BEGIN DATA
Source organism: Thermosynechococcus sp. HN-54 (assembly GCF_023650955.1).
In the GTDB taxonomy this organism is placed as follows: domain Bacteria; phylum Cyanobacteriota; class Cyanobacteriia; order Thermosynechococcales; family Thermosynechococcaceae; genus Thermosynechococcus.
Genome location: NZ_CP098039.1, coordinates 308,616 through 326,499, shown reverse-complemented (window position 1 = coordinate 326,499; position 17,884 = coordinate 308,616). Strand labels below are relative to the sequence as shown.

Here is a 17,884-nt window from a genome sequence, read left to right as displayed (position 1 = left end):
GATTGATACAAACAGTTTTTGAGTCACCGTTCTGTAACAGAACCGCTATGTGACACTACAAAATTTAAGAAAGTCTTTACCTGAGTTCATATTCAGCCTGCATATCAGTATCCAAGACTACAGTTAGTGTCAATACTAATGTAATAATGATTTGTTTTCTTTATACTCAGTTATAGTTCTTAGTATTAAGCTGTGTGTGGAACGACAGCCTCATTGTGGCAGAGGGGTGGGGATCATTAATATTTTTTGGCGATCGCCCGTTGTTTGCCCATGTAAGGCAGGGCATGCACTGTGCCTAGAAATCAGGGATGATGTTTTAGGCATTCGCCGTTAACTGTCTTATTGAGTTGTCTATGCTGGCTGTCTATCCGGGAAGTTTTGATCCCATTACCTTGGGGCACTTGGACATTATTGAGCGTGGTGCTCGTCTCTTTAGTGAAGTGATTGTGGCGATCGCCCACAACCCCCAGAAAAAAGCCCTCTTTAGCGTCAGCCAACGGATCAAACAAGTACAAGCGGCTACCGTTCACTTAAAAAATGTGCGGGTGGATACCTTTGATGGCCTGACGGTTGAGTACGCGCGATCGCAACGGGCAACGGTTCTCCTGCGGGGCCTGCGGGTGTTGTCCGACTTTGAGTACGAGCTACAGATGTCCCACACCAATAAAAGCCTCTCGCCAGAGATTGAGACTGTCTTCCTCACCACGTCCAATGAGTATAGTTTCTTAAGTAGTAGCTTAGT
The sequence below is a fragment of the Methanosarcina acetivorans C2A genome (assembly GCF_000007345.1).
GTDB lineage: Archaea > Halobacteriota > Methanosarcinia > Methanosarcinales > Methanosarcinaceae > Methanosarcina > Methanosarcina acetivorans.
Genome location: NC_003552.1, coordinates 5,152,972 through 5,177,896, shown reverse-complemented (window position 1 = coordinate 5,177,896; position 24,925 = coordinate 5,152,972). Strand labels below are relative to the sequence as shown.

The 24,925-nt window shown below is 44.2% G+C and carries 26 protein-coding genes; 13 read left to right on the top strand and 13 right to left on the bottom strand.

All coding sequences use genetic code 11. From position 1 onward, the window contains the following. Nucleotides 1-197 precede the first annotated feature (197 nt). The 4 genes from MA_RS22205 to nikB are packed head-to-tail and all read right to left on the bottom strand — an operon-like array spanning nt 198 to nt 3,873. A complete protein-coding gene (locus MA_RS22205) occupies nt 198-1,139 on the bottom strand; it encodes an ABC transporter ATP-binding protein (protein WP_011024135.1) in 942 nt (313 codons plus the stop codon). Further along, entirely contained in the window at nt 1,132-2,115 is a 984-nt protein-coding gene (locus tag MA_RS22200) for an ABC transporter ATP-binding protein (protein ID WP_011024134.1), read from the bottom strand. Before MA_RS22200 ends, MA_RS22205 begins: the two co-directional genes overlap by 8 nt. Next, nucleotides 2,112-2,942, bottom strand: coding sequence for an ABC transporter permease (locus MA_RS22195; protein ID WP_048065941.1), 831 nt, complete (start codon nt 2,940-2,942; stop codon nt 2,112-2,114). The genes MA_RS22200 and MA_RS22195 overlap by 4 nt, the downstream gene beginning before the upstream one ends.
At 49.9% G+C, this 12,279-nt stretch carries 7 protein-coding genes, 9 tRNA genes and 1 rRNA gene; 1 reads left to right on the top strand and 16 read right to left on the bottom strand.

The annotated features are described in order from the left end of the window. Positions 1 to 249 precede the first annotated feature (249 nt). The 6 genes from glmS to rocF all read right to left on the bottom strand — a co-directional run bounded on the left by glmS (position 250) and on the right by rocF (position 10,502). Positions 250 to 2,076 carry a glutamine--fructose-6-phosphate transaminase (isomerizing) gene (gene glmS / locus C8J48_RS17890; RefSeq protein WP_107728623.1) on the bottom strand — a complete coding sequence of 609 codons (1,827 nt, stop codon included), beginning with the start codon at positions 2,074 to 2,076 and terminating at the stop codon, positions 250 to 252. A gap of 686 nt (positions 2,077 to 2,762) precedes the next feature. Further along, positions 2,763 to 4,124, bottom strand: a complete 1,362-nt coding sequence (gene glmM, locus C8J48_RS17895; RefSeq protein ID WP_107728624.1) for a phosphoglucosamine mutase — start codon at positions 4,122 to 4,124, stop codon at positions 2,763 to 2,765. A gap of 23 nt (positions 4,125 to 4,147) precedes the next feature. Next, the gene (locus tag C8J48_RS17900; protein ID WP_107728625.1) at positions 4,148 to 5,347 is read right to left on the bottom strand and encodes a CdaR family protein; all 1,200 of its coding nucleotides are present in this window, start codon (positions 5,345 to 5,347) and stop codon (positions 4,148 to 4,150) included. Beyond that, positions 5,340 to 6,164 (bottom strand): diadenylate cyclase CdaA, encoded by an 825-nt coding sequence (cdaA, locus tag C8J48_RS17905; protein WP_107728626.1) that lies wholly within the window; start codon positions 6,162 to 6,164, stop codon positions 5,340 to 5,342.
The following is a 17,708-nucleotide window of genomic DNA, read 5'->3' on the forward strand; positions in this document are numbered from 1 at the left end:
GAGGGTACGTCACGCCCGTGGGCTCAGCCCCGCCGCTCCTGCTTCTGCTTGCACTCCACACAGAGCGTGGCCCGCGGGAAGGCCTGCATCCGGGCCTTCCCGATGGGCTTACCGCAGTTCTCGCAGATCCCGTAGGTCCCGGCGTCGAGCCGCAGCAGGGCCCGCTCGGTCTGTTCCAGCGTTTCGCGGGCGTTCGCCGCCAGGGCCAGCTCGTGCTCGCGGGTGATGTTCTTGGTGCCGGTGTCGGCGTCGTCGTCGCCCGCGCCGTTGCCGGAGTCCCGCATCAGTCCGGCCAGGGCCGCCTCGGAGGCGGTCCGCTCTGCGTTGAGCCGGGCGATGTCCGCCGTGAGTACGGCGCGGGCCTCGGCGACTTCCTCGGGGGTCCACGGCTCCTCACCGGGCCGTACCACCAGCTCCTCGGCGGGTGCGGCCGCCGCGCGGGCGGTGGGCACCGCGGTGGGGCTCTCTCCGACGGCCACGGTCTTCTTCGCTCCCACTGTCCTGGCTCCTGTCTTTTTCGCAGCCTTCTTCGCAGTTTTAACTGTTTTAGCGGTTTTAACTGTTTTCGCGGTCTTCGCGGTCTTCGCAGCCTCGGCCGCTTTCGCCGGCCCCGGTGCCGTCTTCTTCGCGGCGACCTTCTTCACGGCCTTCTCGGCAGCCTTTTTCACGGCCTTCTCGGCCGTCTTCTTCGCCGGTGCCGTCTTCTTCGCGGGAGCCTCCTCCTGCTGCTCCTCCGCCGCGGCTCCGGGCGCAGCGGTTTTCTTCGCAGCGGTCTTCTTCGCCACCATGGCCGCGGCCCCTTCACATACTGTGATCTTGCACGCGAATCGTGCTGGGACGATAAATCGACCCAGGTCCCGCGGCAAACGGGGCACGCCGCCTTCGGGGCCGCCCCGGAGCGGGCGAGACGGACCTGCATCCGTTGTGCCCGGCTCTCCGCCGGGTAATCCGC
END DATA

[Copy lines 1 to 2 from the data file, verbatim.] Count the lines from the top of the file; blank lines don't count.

Source organism: Thermosynechococcus sp. HN-54 (assembly GCF_023650955.1).
In the GTDB taxonomy this organism is placed as follows: domain Bacteria; phylum Cyanobacteriota; class Cyanobacteriia; order Thermosynechococcales; family Thermosynechococcaceae; genus Thermosynechococcus.